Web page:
Thursday, November 22, 2007

Thanks, baby!

Happy Thanksgiving to all of you! Your patronage, support, encouragement and participation are appreciated very much!

Copyright 2007, East West Blends, LLC, All Rights Reserved

Wednesday, November 14, 2007

Chai, Baby! supports Coburn Place, Indianapolis

Women escaping abusive partners and circumstances often need to reinvent themselves and restructure their lives quickly and dramatically. Clearly, they need support in their challenging journey, particularly when children are involved.

Coburn Place Safe Haven in Indianapolis offers such support. Women receive safe, long-term, transitional housing, as well as a wide array of services, including counseling, education, training, medical care and legal advocacy. Coburn Place emphasizes the goal of self-sufficiency, encouraging their residents to learn the skills necessary to handle their new lives. When residents leave, they have tools in hand to make positive life changes.

Five percent of Chai Baby!’s net profits in 2008 will be donated to Coburn Place. We encourage you to visit Coburn Place’s website at and to consider volunteering your time or making a donation to support their mission and efforts.

Wednesday, November 7, 2007

Confessions of a slasher

Before you become alarmed, I’d better explain myself. Marci Alboher, in her book One Person / Multiple Careers coins the term “slash” to describe a person with several co-existing career identities. (OK, I used the word “slasher” rather than “slash” in the title of today’s entry, but I just had to get your attention!)

Alboher, a former lawyer, now labels her “slash identity” as “author/ speaker/ coach.” She states that she, like the numerous people described in her book, thrives despite (or perhaps because of) the complexity of her work choices. And what incredible career combinations she has interviewed! Her book profiles an Olympian turned lawyer/filmmaker/mother, a computer programmer/theater director, a lawyer/minister, and many, many other “slashes.”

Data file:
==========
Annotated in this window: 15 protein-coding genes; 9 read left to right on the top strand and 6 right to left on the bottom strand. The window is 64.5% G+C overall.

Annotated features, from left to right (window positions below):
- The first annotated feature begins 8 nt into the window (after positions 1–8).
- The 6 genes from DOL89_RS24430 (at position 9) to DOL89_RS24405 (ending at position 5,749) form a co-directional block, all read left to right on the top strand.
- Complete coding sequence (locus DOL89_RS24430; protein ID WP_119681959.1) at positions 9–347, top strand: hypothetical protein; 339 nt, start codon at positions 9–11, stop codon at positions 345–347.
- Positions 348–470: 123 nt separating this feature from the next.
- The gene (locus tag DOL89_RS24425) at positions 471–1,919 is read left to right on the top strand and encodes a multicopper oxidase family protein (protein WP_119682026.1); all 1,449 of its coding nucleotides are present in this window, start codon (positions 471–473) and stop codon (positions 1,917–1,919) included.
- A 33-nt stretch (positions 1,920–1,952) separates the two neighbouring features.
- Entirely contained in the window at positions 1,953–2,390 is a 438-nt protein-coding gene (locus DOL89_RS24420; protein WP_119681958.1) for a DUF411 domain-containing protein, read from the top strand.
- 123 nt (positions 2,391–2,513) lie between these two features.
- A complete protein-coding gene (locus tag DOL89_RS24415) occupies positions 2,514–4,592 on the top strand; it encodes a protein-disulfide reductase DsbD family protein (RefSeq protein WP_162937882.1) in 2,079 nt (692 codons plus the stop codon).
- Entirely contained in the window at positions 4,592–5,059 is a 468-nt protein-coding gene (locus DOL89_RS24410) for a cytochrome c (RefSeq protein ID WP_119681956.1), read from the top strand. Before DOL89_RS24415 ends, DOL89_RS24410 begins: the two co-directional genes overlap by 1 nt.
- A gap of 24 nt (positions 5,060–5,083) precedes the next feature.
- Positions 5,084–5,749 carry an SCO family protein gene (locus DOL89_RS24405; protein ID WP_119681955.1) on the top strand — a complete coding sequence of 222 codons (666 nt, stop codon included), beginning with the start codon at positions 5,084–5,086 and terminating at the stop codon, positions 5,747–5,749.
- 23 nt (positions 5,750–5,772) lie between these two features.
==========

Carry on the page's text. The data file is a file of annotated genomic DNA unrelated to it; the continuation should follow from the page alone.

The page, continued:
Alboher’s book shows us that, now, identity may be much more fluid than ever before. Why should we pursue only one career at time – particularly in the age of instant messaging, email and telecommuting? Why can’t we take on projects utterly unrelated to our primary careers? And why can’t primary careers change to secondary careers and then back again?

For me, Alboher’s ideas are just what I need to hear. For the first time, I feel that it’s not terribly odd to be a lawyer/tea entrepreneur/mother. In fact, combinations like that are becoming more and more typical in our rapidly changing workplace. This sort of complexity may not work for everyone, and it certainly involves serious compromise, prioritization, and let’s face it, juggling. Nevertheless, according to Alboher, it works for a growing number of people.

I particularly like her suggestion that we all have the wonderful opportunity to re-invent ourselves regularly. What a way to live – open to possibility and change, open to exploring all of our talents and interests (though of course not all at once). I can’t think of anything more inspiring and empowering.

Copyright 2007, East West Blends, LLC, All Rights Reserved